Young Norfolk Arts Festival took place across the county between 1st– 10th July, with a plethora of events in all aspects of art and culture. We attended two events at the tail-end of last week; the Young Norfolk Poetry Competition, hosted by Writers’ Centre Norwich, and the British Art Show 8 Norwich Castle Takeover, with lots of brilliant workshops taking place between 5-10pm on Saturday evening.
Only in its first year, the Young Norfolk Poetry Competition gave poets aged 14-18 the opportunity to showcase their talents by submitting poems or lyrics of no longer than 40 lines in length. Also at the ceremony was rapper and street poet, Franco Fraize, who performed one of his songs a-cappella. Writers’ Centre have posted the winning entrants online here and as you can see, the quality of work was incredibly high.
The British Art Show Takeover was a brilliant opportunity to visit Norwich Castle for free on a sunny afternoon. As well as getting to take in the wonderful surroundings and the visiting BAS8 exhibition, there were also lots of activities taking place in the museum’s rotunda including arts and crafts inspired by the touring collection of modern contemporary art. Well done to the YNAF and Norwich Castle teams for organising such an engaging event!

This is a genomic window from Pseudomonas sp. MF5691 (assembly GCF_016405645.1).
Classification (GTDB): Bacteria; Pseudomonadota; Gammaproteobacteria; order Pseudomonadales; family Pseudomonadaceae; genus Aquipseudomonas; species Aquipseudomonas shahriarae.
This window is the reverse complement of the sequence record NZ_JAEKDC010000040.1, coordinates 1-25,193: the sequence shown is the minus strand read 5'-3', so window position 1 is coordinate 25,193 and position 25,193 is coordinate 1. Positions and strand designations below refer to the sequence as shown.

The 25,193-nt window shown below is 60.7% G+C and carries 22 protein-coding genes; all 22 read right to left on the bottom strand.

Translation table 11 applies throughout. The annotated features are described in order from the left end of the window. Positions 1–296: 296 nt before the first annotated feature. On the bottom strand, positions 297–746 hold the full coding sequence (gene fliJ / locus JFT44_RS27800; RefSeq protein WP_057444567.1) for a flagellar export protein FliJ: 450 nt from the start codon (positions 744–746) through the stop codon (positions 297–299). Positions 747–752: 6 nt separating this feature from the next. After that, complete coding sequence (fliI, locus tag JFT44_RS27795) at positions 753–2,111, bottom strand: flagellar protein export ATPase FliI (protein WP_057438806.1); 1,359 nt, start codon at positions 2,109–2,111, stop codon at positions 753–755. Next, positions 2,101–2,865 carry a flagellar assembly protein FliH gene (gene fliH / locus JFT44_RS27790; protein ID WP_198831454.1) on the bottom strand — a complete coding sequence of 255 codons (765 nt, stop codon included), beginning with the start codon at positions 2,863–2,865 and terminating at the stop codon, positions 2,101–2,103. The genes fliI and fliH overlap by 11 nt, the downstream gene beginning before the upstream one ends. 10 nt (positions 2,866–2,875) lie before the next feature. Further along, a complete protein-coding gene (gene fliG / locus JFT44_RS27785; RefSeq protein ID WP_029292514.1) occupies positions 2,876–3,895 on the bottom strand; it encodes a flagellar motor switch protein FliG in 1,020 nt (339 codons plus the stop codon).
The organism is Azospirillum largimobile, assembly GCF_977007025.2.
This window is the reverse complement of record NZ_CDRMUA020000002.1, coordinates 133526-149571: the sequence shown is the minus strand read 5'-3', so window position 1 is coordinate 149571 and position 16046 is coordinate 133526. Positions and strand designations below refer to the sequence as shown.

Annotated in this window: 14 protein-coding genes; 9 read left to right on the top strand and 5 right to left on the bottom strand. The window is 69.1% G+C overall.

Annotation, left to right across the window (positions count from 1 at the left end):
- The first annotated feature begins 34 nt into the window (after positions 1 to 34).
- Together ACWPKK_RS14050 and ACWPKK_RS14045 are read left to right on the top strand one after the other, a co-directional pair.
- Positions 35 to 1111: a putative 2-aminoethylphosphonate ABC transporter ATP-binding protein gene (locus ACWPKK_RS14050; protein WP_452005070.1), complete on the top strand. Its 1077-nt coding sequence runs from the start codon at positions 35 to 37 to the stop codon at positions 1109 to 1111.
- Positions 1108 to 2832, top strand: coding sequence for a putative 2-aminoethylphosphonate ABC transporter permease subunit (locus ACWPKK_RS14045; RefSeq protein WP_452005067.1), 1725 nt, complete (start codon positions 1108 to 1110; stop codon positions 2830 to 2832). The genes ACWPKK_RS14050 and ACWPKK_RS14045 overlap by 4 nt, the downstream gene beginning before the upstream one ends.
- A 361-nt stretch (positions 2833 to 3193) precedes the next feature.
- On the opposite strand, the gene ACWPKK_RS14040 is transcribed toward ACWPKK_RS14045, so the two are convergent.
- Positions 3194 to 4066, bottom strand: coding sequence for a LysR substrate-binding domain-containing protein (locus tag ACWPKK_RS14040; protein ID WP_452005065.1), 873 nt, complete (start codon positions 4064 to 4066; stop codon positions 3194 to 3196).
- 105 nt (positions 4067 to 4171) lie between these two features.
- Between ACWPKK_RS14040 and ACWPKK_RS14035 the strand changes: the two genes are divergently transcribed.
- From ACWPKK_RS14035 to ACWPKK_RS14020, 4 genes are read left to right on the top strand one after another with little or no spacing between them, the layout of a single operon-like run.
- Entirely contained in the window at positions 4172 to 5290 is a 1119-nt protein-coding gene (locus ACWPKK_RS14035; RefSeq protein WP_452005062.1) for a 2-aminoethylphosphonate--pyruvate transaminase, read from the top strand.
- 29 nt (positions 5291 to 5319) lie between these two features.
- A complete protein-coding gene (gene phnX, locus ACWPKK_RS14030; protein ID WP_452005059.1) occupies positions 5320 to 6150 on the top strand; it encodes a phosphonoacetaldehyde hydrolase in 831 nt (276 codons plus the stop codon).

And last, but not least, the Big Friendly Read launches at libraries this weekend! If you haven’t heard about this year’s Summer Reading Challenge, where on earth have you been? Be sure to pop along to your local branch to sign up and start your reading journey. Don’t forget, for 11-18 year olds in Norfolk, there’s also the ImagiNation project, which you can read about here.
Below are this week’s Friday Reads:
Apryl: Bears Make the Best Reading Buddies by Carmen Oliver, illustrated by Jean Claude
As someone who likes reading and bears, this book is very relevant to my interests.
When Adelaide’s class are assigned reading buddies for the year, she doesn’t need Mrs Fitz-Pea to match her up with someone as she already has a friend in mind- a Bear. Her teacher is obviously apprehensive that a wild, potentially aggressive mammal wants to participate in class reading, but Adelaide lays out her reasoning in a very persuasive way (my favourite of which is that they always have a jar of honey to repair books with- must try this in office).
The illustrations which accompany this pro-reading story are wonderful and by the end of it, I wished that I had my own reading buddy bear. Is this something someone can arrange?
(Curious Fox, £4.99 paperback, ISBN 9781782024279, find it at a Norfolk Library)
Zoë: Oodles of Noodles by Diana Hendry, illustrated by Sarah Massini
This amusing story is reminiscent of ‘The Magic Porridge Pot’.
With illustrations by Sarah Massini that capture the magnitude of the noodles, this would be a lovely story to read aloud. There are several fonts used throughout the story to good effect although some readers may find decoding words in certain fonts tricky. As such, it would be suitable to model text types to older readers where they are writing for specific audiences.
I did enjoy the daftness of the story and I’m sure children will too!
(Little Tiger Press, £5.99 paperback, ISBN 9781845064501)
You can find an archive of our Friday Reads here.